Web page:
[Python-ideas] Boolean parameters guidelines

Chris Angelico rosuav at gmail.com
Wed May 11 19:48:19 EDT 2016

On Thu, May 12, 2016 at 7:57 AM, Ethan Furman <ethan at stoneleaf.us> wrote:
> On 05/11/2016 02:40 PM, Zachary Ware wrote:
>> On Wed, May 11, 2016 at 3:36 PM, Ian Kelly wrote:
>>> On Wed, May 11, 2016 at 12:51 PM, Mark Dickinson wrote:
>>>> On Wed, May 11, 2016 at 5:10 PM, Sven R. Kunze  wrote:
>>>>> Additionally, it seems like this could be said for other primitive
>>>>> datatypes
>>>>> as well:
>>>>> --> sleep(100)  # minutes?
>>>> Don't be silly. Why on earth would that argument represent minutes?
>>>> It's days, for consistency with `timedelta(100)`.
>>> Still best to be explicit:
>>> --> sleep(timedelta(100))
>>> It would be awesome if that actually worked.
>> You just weren't explicit enough:
>>     --> sleep(timedelta(100).total_seconds())
>> This is drifting pretty far from the topic at hand, though.
> There was a topic at hand?
> Oh, yeah, keyword arguments!
> Actually, it's very apropos:  each of those examples would have been either
> obviously correct or obviously wrong if the parameter names had been used.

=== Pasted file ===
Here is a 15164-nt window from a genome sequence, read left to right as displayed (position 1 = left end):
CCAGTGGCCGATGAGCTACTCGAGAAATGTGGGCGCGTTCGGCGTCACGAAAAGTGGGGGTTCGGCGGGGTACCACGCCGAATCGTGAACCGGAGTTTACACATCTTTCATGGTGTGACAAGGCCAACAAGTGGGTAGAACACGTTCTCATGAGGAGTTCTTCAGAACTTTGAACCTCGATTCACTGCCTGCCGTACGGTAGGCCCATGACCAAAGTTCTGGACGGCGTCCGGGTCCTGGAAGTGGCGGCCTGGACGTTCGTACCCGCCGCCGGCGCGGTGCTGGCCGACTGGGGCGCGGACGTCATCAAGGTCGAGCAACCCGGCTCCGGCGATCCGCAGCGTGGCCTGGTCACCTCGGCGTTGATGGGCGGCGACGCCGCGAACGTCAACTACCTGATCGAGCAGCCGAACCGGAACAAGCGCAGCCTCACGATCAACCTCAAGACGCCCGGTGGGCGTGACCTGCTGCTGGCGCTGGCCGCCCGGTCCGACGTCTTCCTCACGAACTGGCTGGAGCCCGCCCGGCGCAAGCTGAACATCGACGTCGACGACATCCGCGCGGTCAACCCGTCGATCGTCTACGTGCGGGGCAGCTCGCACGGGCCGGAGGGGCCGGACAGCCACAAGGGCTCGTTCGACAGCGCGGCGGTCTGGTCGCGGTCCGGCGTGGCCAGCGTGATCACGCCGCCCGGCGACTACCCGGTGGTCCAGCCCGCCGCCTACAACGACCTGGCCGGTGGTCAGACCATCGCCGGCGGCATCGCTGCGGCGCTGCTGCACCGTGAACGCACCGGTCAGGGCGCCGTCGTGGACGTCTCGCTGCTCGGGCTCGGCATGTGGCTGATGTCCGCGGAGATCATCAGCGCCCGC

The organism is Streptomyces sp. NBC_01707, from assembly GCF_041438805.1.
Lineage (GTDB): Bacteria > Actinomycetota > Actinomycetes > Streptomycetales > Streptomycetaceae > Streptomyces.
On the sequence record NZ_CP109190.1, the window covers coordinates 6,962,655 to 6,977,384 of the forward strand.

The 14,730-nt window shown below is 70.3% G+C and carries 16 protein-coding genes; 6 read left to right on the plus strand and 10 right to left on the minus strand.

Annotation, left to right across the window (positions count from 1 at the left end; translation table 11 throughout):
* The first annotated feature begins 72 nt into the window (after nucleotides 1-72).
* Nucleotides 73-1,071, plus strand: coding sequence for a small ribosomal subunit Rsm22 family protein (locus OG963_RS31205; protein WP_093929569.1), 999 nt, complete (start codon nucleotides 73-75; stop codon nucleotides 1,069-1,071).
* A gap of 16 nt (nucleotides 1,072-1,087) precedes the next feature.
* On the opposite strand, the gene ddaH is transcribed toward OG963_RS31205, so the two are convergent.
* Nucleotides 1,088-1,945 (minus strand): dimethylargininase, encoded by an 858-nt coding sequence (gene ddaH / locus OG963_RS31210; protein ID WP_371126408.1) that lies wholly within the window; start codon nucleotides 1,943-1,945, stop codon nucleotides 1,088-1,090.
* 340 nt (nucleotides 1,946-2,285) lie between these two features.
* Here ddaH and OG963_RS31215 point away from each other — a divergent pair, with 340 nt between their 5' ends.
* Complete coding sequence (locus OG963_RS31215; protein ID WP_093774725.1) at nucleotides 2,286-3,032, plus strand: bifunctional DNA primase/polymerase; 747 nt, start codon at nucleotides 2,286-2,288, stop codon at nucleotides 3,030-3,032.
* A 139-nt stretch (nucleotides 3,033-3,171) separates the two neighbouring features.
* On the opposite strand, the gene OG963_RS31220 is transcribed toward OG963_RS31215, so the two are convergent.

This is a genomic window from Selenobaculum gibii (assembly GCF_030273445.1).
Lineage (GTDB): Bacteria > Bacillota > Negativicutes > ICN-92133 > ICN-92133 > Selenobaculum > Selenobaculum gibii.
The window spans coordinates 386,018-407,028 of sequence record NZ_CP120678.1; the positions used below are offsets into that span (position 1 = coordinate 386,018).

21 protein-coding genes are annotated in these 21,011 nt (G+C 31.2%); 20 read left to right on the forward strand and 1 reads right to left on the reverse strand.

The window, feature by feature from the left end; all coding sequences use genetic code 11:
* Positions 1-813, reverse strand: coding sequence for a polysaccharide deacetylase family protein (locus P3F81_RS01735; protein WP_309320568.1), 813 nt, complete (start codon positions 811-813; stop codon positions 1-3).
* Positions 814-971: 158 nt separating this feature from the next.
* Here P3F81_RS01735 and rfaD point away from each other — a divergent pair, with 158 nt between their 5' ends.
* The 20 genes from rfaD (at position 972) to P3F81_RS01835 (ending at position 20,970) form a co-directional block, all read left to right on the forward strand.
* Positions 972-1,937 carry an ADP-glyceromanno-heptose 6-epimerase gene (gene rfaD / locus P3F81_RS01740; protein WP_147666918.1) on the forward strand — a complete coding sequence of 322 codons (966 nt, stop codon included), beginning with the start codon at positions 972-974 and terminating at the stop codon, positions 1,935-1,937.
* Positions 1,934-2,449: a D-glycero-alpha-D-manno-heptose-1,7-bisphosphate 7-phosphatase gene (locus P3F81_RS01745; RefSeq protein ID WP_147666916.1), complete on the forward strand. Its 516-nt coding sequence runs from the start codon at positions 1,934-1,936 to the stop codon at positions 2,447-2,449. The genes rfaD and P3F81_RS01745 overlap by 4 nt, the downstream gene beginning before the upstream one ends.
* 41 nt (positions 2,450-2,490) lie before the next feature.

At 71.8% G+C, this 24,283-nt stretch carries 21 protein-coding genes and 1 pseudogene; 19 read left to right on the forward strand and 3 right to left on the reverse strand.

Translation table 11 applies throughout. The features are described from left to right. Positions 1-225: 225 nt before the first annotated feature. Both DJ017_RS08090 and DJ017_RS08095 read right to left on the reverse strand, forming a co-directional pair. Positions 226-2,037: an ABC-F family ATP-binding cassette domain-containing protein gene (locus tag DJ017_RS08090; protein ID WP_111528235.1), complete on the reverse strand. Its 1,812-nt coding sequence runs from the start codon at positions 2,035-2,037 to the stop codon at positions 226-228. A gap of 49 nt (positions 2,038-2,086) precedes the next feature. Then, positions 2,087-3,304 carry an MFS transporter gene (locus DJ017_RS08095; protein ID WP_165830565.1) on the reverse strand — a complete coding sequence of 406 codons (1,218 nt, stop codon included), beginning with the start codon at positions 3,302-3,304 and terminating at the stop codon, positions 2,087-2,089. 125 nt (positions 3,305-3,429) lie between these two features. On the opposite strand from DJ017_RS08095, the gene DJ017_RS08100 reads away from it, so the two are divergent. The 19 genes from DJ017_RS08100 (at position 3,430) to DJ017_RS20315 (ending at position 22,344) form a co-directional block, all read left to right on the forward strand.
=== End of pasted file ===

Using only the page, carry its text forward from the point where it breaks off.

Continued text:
Unfortunately it isn't always possible.

rosuav at sikorsky:~$ PAGER=cat python3
Python 3.6.0a0 (default:98678738b7e9, May  2 2016, 13:37:04)
[GCC 5.3.1 20160409] on linux
Type "help", "copyright", "credits" or "license" for more information.
>>> from time import sleep
>>> help(sleep)
Help on built-in function sleep in module time:


    Delay execution for a given number of seconds.  The argument may be
    a floating point number for subsecond precision.

>>> sleep(seconds=1)
Traceback (most recent call last):
  File "<stdin>", line 1, in <module>
TypeError: sleep() takes no keyword arguments

So style guides can't really recommend "always use keyword arguments",
as there are too many functions implemented in C that don't take any
keyword args. They're effectively implemented as:

def sleep(*args):
    [seconds] = args

This particular example might be worth using a keyword arg with,
except that the confusion isn't within Python, it's across languages.
And then there's the parallel question of whether or not fractional
seconds are valid. A quick survey of sleep functions shows up:

* C on POSIX: integer seconds (usleep and nanosleep for integer
* C on Windows: integer milliseconds
* Pike and Python: int or float seconds
* REXX on OS/2: integer seconds [syssleep], milliseconds [rxsleep], or
decimal seconds

So if you're doing cross-language work, you'll need to check your docs
anyway, and if you're not, it shouldn't be too hard to remember that
sleep() in Python takes a number of seconds. (It's easy if you give it
a non-integer value. You might see sleep(1000) and interpret that as
milliseconds, but you would never see sleep(0.5) and mistake it for
anything other than half a second.)


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